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Global Evolutions

Editorial Wrongly Tells Consumers to 'Skip the Supplements'

Even though the supplement industry has worked hard this year on educating companies on GMP compliance and reducing illegal health claims, we got a lump of coal from Santa in terms of a couple of negative studies and bad consumer media press.

The Annals of Internal Medicine gave a quadruple whammy with three stories and editorial, all shining a negative light on supplements' efficacy. Read INSIDER's news on this here.

The New York Times also took its jab at supplements in an editorial written by Paul A. Offit, M.D., chief of the division of infectious diseases at the Childrens Hospital of Philadelphia (CHOP, yes, the author of the book that slams alternative medicine), and Sarah Erush, PharmD, BCPS , clinical manager in the pharmacy department at CHOP.  They encouraged consumers to "Skip the Supplements," an explained CHOP's policy doesn't allow supplements for children in their hospital unless documents show the products are GMP (good manufacturing practice) compliant or provide a certificate of analysis (CoA).

Still, if patients want to continue supplement use, CHOP makes the parents sign waivers that the supplements may be dangerous and ineffective.

We've reported on CHOP's decision to is remove most dietary supplements from it formulary due to the incorrect notion that "vitamins and dietary supplements are essentially unregulated," according to Erush. (We also reported on the supplement industry's reaction.)

Proof of Compliance

In this current opinion piece, Dr. Offit and Erush say they are willing to give patients supplements as long as the manufacturers can provide CoAs of the finished products or a certificate of GMP  compliance. They wrote that although some supplement companies have provided this information, about 90 percent of the companies didn't respond, and others refused to provide a CoA or proof of GMP compliance.

Steve Mister, president and CEO of the Council for Responsible Nutrition (CRN) said the trade organization isn't aware of any companies that refused to give information to CHOP.

Also at issue is what CHOP means by "certificate of analysis." Mister said its idea of a CoA is likely different from the way the supplement industry means CoA, which is a document that shows tests run and test results of raw materials. He said perhaps CHOP is looking for finished supplement lab results, and "GMPs require companies to do finished product testing to demonstrate that what's in the bottle is in the label," he said. "I can't image a member company of CRN would not give that to a hospital that was asking for it."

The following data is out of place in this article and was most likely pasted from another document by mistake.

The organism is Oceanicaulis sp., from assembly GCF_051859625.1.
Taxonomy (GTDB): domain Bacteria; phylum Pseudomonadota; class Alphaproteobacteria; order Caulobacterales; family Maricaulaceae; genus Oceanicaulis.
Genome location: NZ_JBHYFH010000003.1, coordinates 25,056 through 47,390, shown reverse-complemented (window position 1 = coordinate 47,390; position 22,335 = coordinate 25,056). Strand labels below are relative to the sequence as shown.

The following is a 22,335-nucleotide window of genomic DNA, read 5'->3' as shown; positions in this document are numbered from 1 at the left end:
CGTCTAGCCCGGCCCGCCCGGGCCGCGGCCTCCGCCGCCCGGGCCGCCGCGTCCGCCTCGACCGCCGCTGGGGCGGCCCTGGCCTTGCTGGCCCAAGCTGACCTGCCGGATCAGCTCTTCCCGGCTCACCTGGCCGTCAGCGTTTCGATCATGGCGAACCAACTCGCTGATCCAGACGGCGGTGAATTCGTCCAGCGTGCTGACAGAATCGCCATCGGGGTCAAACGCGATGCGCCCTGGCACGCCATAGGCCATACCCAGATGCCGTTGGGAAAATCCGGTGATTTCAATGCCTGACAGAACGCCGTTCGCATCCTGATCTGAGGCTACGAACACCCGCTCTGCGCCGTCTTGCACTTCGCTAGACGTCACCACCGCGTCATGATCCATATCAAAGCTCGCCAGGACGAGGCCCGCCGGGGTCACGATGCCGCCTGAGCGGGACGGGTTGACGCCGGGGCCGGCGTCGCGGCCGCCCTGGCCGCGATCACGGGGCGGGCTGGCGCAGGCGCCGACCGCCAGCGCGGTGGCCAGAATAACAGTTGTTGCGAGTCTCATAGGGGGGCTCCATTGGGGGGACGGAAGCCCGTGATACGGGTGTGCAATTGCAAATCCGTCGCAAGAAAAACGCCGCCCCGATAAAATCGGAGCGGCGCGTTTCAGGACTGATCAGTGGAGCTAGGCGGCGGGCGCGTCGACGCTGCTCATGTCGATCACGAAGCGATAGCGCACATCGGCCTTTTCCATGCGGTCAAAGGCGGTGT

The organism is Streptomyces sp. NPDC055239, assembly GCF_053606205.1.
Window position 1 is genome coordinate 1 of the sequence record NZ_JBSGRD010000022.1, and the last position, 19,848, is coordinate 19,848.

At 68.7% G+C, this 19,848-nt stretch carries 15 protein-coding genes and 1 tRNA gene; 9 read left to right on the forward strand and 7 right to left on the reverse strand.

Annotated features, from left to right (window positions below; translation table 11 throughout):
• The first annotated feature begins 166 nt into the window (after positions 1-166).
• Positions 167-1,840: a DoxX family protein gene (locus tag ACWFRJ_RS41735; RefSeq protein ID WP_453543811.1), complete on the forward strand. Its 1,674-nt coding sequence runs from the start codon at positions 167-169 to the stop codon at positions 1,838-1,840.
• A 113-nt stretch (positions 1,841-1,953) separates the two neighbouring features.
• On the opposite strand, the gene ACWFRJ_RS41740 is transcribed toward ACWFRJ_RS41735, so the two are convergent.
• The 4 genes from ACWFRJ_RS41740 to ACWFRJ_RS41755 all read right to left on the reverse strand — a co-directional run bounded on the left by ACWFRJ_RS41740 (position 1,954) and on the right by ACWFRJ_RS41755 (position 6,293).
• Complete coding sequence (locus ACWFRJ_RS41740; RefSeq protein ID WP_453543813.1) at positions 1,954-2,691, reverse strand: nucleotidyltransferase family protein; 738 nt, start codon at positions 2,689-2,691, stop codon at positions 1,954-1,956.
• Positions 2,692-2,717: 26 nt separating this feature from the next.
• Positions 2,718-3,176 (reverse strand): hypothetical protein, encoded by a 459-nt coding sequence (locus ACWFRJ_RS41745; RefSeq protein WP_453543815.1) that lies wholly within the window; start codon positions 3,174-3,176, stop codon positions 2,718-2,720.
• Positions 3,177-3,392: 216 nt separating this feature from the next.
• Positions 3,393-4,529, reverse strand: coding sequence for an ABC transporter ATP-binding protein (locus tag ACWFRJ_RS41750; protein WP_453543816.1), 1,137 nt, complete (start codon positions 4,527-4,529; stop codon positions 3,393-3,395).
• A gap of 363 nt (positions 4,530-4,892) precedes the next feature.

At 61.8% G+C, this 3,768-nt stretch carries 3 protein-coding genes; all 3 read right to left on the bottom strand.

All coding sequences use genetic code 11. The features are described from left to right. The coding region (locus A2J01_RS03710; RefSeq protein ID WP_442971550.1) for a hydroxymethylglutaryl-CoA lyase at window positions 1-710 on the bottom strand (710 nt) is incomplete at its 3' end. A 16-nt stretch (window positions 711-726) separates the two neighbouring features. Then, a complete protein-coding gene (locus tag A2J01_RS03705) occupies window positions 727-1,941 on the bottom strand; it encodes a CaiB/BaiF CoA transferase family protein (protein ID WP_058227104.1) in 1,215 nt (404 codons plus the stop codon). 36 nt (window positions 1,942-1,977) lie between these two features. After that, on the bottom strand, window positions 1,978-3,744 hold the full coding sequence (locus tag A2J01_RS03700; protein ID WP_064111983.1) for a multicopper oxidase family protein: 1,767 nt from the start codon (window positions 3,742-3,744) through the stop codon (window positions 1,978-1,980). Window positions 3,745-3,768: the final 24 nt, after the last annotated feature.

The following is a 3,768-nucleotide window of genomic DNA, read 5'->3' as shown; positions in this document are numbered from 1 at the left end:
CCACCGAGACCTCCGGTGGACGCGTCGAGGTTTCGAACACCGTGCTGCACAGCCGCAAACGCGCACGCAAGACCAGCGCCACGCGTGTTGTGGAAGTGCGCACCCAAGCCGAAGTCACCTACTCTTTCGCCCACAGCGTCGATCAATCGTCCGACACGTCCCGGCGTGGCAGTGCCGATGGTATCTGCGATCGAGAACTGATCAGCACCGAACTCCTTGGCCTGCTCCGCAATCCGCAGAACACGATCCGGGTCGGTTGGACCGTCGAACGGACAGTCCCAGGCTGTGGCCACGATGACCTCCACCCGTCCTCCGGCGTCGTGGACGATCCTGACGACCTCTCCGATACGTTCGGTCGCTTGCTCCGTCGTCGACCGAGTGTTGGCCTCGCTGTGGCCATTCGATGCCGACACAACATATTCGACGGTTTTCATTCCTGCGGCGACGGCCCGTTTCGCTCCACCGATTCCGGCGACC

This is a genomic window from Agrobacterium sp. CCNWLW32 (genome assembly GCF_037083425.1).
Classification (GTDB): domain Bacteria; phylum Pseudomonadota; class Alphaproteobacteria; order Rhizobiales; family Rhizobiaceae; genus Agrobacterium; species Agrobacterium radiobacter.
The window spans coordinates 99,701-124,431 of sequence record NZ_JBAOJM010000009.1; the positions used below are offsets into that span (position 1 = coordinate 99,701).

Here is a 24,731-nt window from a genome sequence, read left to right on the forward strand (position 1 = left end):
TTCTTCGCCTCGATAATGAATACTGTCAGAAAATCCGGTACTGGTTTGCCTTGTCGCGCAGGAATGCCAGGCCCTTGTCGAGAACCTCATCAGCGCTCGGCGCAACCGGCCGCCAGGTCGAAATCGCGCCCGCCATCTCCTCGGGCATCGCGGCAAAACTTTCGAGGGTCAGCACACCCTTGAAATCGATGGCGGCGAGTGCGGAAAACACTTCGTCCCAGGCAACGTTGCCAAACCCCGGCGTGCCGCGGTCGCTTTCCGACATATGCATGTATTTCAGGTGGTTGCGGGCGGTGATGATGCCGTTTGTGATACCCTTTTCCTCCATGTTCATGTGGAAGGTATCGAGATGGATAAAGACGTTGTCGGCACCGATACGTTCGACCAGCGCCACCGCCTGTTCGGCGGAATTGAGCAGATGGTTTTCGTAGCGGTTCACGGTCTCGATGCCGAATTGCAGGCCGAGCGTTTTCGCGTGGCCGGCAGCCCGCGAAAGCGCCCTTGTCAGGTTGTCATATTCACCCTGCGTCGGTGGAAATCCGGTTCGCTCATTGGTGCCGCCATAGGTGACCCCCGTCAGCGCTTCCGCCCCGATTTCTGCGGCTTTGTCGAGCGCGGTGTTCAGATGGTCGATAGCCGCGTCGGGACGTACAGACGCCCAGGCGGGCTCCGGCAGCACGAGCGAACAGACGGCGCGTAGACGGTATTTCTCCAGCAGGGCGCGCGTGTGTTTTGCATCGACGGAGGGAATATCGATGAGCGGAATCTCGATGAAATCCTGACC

Wrong About Fines for GMP Violations

The editorial says some companies lied to them by saying they were GMP compliant, "but a call to the FDA revealed they had been fined for violations multiple times." FDA may issue warning letters, but it doesn't issue fines for GMP noncompliance.

Mister saida far as he's  aware, no companies have received fines for their GMP violations. "It makes me suspect to the veracity of the rest of the article because they get the regulation wrong."

Even if they did get it right and said these companies were warned for GMP violations, one warning letter or Form 483 doesn't mean a company is forever out of compliance with GMPs. FDA issues warning letters so companies can make corrections, and the agency demands to see those corrections were implemented. It's a way of ensuring products are safe.  

Overages or Lies?

Dr. Offit and Erush said other supplement companies provided information that showed products were out of spec, such as supplement with almost twice the amount of beta carotene on the label.

Without seeing documentation, Mister couldn't comment on this case specifically, but he noted overages are allowed for supplements to ensure they meet label claims at the end of the shelf life. It is the nature of natural ingredients to deteriorate after production. "It is not unusual for products to have an overage at the beginning of their shelf life with the understanding that it will deteriorate, and after three or four months, you would still meet label claims," Mister said. "The case that he describes in his article, if it's true, sounds like a really excessive difference."

Further, Mister noted, "If the Children's Hospital has information that supplements are grossly misrepresented, that information should be turned over to FDA immediately for enforcement."

Supplement Secrecy

Dr. Offit and Erush also complained that hospital patients often don't tell their doctors of the supplements they are taking. The supplement industry has never told consumers not to tell doctors of their supplement use and in fact, this new policy may be harming the relationship between patients and health care providers.